Aren`t they? International Students`

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Transcript Aren`t they? International Students`

Exams are Exams! Aren’t they?
International Students’ experiences
BALEAP June 25th 2011
Dr Nick Pilcher [email protected]
Lecturer in in-sessional EAP ENUBS
Edinburgh Napier University
Background
• Funded by the Centre for Sociology,
Anthropology and Politics Subject Centre (part of
the Higher Education Academy)
• Specific call on Internationalisation, targeted at
the Scottish sector
Investigate international students first
experiences of exams from three key questions:
1.‘What experiences of exams do ‘international
students’ arrive with?’
2.‘What are their expectations of exams?’
3.‘What was their experience here of exams?’
Dr Karen Smith [email protected]
Caledonian Academy
Glasgow Caledonian University
Dr Jackie Riley [email protected]
Director of International Development
(Engineering and Computing)
Glasgow Caledonian University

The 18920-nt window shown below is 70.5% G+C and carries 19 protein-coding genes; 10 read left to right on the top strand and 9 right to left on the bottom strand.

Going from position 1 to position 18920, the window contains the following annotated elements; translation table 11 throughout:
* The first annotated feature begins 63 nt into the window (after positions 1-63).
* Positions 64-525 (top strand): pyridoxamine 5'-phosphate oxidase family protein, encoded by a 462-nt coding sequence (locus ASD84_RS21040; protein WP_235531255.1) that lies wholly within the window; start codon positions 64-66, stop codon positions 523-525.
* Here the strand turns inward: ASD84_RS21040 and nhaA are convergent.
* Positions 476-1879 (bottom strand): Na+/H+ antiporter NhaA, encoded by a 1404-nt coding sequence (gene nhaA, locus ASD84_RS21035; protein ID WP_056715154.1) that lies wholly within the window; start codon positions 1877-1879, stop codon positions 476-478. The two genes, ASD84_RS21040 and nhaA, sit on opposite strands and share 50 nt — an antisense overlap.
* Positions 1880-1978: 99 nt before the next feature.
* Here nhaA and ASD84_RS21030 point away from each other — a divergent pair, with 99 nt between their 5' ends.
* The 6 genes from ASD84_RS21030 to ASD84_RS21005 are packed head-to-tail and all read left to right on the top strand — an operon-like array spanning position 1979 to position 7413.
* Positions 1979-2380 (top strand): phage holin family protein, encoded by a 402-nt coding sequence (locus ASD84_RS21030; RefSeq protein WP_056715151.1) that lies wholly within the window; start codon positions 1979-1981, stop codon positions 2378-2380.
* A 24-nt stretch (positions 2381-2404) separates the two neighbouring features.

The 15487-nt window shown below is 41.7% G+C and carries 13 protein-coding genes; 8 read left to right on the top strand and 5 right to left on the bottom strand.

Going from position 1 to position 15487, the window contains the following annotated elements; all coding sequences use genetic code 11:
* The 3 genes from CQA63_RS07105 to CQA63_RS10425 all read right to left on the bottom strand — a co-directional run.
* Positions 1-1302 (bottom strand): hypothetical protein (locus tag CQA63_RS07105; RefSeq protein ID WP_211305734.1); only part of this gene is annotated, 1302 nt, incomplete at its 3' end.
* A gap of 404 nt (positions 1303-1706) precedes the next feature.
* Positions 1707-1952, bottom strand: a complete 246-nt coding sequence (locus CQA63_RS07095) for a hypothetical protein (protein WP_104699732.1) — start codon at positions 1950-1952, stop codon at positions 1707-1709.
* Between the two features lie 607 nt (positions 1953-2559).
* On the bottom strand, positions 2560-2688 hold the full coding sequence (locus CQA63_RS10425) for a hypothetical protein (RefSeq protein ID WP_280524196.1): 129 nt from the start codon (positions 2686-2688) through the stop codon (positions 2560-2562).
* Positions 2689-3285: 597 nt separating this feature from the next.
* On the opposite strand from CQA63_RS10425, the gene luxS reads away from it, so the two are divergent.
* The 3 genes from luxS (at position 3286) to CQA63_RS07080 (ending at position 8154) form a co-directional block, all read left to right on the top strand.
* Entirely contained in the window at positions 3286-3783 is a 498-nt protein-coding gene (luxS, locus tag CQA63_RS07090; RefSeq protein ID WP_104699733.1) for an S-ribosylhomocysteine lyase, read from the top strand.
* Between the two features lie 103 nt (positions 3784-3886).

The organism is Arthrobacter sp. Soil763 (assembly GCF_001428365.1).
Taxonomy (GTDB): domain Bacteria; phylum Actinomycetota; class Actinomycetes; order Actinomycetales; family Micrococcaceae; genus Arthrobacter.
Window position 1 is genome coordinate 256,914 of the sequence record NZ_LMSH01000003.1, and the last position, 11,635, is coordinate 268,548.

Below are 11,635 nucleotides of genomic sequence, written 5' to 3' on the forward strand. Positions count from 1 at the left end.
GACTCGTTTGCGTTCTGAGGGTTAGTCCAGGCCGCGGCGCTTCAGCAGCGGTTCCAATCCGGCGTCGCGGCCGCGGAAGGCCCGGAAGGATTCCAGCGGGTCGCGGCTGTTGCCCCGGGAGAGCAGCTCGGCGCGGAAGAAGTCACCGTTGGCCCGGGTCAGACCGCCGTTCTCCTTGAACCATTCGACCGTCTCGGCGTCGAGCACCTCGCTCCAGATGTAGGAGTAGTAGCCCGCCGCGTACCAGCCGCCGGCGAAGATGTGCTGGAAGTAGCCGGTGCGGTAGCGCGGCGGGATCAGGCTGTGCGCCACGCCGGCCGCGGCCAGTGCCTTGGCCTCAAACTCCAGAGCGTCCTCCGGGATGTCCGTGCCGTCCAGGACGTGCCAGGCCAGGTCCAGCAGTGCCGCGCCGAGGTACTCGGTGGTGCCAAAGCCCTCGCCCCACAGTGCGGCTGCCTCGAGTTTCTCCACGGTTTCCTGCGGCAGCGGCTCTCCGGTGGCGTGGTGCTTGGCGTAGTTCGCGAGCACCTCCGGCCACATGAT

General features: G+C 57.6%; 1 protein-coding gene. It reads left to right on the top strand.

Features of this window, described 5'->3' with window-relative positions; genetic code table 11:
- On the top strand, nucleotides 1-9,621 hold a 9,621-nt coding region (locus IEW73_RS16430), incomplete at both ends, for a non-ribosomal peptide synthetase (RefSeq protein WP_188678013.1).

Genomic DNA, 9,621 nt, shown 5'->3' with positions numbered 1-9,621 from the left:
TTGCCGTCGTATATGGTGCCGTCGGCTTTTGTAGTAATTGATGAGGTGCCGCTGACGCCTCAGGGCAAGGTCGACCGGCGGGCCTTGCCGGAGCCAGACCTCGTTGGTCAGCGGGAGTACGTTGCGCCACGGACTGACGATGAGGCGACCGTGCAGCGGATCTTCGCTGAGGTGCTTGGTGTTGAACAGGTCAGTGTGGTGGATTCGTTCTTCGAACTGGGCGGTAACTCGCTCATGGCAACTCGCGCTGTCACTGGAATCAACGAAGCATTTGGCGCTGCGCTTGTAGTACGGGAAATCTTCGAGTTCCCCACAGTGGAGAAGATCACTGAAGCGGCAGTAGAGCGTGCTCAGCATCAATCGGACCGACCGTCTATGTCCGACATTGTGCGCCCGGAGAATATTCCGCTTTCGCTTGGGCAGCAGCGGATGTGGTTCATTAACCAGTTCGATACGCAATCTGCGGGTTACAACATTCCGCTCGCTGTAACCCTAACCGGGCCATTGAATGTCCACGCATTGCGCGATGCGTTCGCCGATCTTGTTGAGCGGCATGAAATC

Importance of assessment
• Assessment important in higher education
• Different types of assessment task (presentations;
case studies; portfolios; exams) (Toohey, 1999)
• Movements towards ‘innovative’ assessment
(Hounsell et al, 2007)
• BUT - examinations still play major role in
students’ assessment diet – (and may be
increasing again)
Existing literature
• Much assessment related-research
– E.g. preparation for exams; exam room practices;
different types of exam (e.g. Tal et al, 2008)
• Exams and international students
– Mainly just around level of English (e.g. Smith, 2011)
• Much student-focused guidance
– Little of which is aimed at international students
specifically - except Palgrave’s International Student
Handbook (Reinders et al, 2008)
Method